The present results suggest that both mu and delta opioid receptors must function in concert for ethanol-mediated appetitive learning to occur. If it were the case that activity at either the mu or delta opioid receptor alone were sufficient to induce this learning, then blockade of either receptor alone should not eliminate expression of ethanol-mediated conditioning during test. But in fact either the mu or delta receptor antagonist essentially eliminated reinforcement. Matsuzawa and colleagues (1999) have previously reported similar results when using ethanol-induced conditioned place preference in adult rats. Antagonists for either mu or delta opioid receptors attenuated place preference induced by ethanol. Bals-Kubik and colleagues (1990) also described what they called a “mu-delta opioid receptor complex” which is necessary for beta-endorphin reinforcement. Finally, similar results were observed in infant rats showing preference for a lemon odor paired with ethanol. Specifically, either mu (CTOP) or kappa (nor-BNI) receptor antagonists disrupted the reinforcing effects of the drug (Nizhnikov et al., 2006). These results are in agreement with the current set of data suggesting that at least two classes of opioid receptors need to function together for the expression of ethanol-mediated appetitive conditioning. Disruption of either class of opioid receptor (mu or delta) alone is sufficient to eliminate the positive reinforcing effects of ethanol.

The present findings may have implications for the use of opioid-antagonist treatments in clinical settings. The suppressing effects of opioid antagonists on ethanol intake have been the rationale for their use in the treatment of alcohol abuse and dependence (Davidson and Amit, 1997). Naltrexone also reduces craving and relapse in humans, processes presumably regulated by conditioned motivational effects of ethanol. Cunningham et al. (1995) found that naloxone (0.0, 0.15, 1.5, 3.0, or 10.0 mg/kg) did not interfere with the acquisition of CPP by ethanol in mice but, when given before testing, dose-dependently reduced the CPP during the course of a 60-min session. Cunningham concluded that naltrexone may facilitate extinction of the association between environmental stimuli and the positive motivational effects of ethanol. The present rat study adds new information indicating that, when employing infants and a tactile conditioning procedure sensitive to the appetitive effects of the drug, opioid treatment can also block the acquisition of ethanol-mediated appetitive conditioning.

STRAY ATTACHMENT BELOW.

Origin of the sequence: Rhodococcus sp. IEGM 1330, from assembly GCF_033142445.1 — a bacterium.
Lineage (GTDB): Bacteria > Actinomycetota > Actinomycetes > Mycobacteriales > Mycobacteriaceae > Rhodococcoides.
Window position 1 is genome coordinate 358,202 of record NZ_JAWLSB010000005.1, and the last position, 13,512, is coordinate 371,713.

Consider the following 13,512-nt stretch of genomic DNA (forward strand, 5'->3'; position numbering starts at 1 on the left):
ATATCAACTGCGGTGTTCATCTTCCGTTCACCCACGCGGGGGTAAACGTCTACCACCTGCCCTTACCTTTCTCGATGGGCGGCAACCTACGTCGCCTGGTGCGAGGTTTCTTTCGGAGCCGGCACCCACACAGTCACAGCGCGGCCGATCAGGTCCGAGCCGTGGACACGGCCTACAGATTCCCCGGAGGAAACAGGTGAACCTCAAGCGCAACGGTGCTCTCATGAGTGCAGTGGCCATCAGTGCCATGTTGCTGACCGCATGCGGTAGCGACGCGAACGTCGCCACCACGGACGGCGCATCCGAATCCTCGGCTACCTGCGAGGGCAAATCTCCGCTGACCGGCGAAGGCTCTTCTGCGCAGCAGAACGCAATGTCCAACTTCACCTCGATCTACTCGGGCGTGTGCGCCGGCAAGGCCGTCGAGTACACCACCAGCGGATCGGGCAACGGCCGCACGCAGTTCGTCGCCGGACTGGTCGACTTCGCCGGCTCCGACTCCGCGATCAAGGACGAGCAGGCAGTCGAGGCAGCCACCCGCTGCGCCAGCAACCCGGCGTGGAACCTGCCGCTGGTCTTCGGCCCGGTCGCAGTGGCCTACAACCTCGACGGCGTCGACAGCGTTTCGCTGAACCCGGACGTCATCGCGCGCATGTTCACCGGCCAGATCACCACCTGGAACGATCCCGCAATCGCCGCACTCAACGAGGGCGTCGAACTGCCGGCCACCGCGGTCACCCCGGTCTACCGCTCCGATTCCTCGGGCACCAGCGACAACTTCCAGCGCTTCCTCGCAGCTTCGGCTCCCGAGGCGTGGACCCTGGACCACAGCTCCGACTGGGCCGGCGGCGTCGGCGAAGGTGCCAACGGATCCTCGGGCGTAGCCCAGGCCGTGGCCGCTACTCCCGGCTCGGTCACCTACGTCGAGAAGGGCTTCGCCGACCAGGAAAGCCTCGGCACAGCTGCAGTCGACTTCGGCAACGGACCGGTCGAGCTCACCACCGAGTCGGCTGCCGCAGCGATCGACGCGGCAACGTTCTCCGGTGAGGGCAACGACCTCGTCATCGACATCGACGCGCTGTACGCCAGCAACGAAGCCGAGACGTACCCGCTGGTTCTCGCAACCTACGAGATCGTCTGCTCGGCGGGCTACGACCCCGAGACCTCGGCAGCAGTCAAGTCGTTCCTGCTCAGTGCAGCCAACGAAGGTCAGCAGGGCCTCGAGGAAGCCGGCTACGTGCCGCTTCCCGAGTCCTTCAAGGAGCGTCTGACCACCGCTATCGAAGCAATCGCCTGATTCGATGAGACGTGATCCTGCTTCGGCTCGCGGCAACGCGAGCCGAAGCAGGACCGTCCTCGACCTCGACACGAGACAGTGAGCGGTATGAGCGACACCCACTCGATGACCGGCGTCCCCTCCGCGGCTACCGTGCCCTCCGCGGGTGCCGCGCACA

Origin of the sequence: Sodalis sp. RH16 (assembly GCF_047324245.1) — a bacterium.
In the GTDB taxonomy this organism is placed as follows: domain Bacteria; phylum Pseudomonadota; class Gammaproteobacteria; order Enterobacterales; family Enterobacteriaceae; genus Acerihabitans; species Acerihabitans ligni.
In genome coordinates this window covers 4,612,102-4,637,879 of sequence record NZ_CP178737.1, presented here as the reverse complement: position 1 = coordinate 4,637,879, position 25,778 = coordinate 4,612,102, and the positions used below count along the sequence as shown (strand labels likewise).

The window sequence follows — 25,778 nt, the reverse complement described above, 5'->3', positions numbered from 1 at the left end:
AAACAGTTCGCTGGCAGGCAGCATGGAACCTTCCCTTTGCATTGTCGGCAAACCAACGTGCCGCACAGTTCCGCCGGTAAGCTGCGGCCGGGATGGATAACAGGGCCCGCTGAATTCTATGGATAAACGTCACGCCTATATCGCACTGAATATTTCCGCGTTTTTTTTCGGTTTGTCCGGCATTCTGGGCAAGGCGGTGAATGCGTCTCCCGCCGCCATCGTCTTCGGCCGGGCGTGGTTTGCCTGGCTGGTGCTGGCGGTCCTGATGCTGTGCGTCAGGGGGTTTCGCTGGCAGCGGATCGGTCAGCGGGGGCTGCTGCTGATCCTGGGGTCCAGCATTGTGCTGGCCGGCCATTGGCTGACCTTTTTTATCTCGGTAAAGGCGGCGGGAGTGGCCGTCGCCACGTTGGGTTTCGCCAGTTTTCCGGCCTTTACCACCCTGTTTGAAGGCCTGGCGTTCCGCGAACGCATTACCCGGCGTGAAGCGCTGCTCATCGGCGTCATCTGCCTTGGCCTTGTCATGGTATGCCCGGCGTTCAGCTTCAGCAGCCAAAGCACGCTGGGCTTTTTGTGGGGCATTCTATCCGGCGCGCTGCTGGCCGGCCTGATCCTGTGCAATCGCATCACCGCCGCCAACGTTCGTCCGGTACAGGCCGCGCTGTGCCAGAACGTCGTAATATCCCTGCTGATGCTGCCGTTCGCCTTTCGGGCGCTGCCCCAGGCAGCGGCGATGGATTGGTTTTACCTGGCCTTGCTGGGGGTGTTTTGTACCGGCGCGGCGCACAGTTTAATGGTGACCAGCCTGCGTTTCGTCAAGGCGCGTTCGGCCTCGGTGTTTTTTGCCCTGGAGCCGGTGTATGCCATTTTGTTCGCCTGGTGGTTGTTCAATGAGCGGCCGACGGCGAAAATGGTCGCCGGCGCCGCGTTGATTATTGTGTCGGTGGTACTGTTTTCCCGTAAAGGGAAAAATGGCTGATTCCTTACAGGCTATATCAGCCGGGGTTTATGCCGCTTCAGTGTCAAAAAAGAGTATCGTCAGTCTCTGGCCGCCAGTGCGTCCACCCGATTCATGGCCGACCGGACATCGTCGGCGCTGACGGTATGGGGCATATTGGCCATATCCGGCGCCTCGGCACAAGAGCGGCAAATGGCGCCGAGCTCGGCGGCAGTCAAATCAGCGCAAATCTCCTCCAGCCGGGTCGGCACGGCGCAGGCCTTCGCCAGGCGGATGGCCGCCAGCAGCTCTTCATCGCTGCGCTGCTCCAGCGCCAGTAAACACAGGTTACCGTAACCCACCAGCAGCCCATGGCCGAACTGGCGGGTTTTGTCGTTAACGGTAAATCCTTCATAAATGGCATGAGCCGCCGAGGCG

Similarly to the present study but at a much younger age (newborn, 3-hr old rats), Nizhnikov et al. (2006a; 2007) found that conditioned preference mediated by ethanol’s pharmacological effects was blocked by CTOP. The authors acknowledged that a general inhibition of appetitive learning due to the antagonist could not be discounted. However, it should be noted that unpublished experiments by these authors have shown that opioid antagonists do not block all learning, since aversion conditioned by intraoral infusion of quinine persisted even when conditioning occurred under the effects of CTOP. Bormann and Cunningham (1997) found that naloxone (1.5 – 10 mg/kg) did not alter acquisition or expression of CPA induced by ethanol in adult rats. The author’s interpretation was that the opioid system might not be related to the conditioned motivational effects of ethanol in rats. When trying to reconcile the apparent discrepancy between Bormann and Cunningham (1998) findings and those reported here, an important difference should be noted. In adult rats, place conditioning with ethanol consistently yields aversions (Asin et al., 1985; Cunningham, 1981) although rarely preferences. That may not be the case in infants (Pautassi et al., 2008), particularly when using the combination of dose, age and post-administration time that defined the present place conditioning paradigm.

In conclusion, the current set of studies puts forward a reliable and simple procedure capable of detecting primary appetitive conditioning in infant rats. Furthermore, the present study adds new information indicating that, in the rat, the mu and delta family of receptors play a role in the acquisition of ethanol-mediated appetitive learning.